Gigantic bucket-wheel excavators tear up vast tracts of agricultural land through strip mining; entire mountaintops are blown up and dumped in neighbouring valleys, decimating valuable ecosystems and radically altering hydrological systems, in a process accurately referred to as mountaintop-removal mining. Oil extraction, too, has long created vast dystopian landscapes — slick, black, toxic and studded with hundreds or thousands of oil wells — but perhaps none as damaging in both climate impact and localised environmental damage as the oil sands in Alberta, Canada. Harvesting the Athabasca oil sands, a particularly heavy form of crude oil, has already transformed thousands of miles of boreal Canadian forest and peat bogs into a moonscape of toxic holding ponds, refineries and sand pits.
Natural gas extraction causes less visible disturbance above ground, but the explosive growth of hydraulic fracking — a process that uses enormous amounts of water to open cracks in shale seams more than a mile underground — raises concerns about impacts on groundwater supplies, earthquakes and the consumption of enormous quantities of sand, water and toxic chemicals. The climate impacts of the methane escaping from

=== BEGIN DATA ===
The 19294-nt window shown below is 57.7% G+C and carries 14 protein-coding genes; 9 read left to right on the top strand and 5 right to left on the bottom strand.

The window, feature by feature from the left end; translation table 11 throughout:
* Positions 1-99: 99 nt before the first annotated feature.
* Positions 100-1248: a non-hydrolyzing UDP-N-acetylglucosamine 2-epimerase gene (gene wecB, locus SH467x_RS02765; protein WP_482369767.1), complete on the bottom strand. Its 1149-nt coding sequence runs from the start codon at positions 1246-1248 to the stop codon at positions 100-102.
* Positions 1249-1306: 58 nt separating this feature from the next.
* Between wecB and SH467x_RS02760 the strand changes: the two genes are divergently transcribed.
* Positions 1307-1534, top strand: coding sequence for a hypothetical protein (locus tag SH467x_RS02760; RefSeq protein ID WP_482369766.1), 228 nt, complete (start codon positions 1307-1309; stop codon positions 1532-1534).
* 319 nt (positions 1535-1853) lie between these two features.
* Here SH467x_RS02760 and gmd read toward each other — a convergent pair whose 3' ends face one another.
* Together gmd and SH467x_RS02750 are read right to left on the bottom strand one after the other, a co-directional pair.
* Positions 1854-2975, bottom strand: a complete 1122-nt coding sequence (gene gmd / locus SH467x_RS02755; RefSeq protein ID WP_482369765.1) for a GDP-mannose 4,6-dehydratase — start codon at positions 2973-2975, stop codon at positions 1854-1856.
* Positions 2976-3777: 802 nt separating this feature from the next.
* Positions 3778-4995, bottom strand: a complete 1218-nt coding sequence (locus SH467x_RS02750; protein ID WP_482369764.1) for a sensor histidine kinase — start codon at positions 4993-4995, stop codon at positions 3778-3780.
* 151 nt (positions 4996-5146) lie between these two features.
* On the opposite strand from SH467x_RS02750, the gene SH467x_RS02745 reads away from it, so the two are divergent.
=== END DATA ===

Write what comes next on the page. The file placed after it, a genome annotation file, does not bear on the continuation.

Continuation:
natural gas operations, meanwhile, are alarming in their scope.
Keep it in the ground?
In response to the mounting crisis of climate change, a new wave of activism has begun calling for a wholesale ceasing of extraction. The movement to “Keep it in the ground” is rethinking the balance between risk and resources, and questioning the ethical grounding of an activity that provides benefit to a focused few while adding to the burden of global climate change.
Since protests also happen in discreet places, environmental direct action has allowed the public not only to consider the connection between fossil fuel extraction and climate change, but also to witness the broader environmental effects on landscapes of extraction and draw a connection between climate change and environmental justice.
Recently the expansion of Germany’s largest surface coal mine was temporarily stopped through the non-violent direct action of thousands of protesters taking up positions in the old-growth Hambach Forest that was slated for imminent clear-cutting.